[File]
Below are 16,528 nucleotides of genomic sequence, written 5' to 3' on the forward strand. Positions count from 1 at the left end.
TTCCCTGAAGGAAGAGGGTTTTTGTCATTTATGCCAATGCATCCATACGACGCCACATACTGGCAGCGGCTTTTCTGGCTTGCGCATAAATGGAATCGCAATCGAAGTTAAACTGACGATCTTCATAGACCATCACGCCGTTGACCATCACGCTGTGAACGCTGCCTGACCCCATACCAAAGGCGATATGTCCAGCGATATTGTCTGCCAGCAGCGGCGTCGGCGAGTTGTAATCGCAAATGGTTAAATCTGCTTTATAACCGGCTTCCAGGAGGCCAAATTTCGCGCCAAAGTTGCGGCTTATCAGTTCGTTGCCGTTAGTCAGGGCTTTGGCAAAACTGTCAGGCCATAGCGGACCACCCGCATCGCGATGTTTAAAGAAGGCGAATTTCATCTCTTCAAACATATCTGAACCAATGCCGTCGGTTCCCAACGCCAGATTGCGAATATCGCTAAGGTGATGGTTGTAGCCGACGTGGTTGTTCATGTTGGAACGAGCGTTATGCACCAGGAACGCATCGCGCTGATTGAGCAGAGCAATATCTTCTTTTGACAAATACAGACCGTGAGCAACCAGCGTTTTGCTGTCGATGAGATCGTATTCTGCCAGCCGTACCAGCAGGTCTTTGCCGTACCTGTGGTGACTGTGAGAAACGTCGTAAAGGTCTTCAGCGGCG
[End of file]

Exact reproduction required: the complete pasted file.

Below are 16,528 nucleotides of genomic sequence, written 5' to 3' on the forward strand. Positions count from 1 at the left end.
TTCCCTGAAGGAAGAGGGTTTTTGTCATTTATGCCAATGCATCCATACGACGCCACATACTGGCAGCGGCTTTTCTGGCTTGCGCATAAATGGAATCGCAATCGAAGTTAAACTGACGATCTTCATAGACCATCACGCCGTTGACCATCACGCTGTGAACGCTGCCTGACCCCATACCAAAGGCGATATGTCCAGCGATATTGTCTGCCAGCAGCGGCGTCGGCGAGTTGTAATCGCAAATGGTTAAATCTGCTTTATAACCGGCTTCCAGGAGGCCAAATTTCGCGCCAAAGTTGCGGCTTATCAGTTCGTTGCCGTTAGTCAGGGCTTTGGCAAAACTGTCAGGCCATAGCGGACCACCCGCATCGCGATGTTTAAAGAAGGCGAATTTCATCTCTTCAAACATATCTGAACCAATGCCGTCGGTTCCCAACGCCAGATTGCGAATATCGCTAAGGTGATGGTTGTAGCCGACGTGGTTGTTCATGTTGGAACGAGCGTTATGCACCAGGAACGCATCGCGCTGATTGAGCAGAGCAATATCTTCTTTTGACAAATACAGACCGTGAGCAACCAGCGTTTTGCTGTCGATGAGATCGTATTCTGCCAGCCGTACCAGCAGGTCTTTGCCGTACCTGTGGTGACTGTGAGAAACGTCGTAAAGGTCTTCAGCGGCG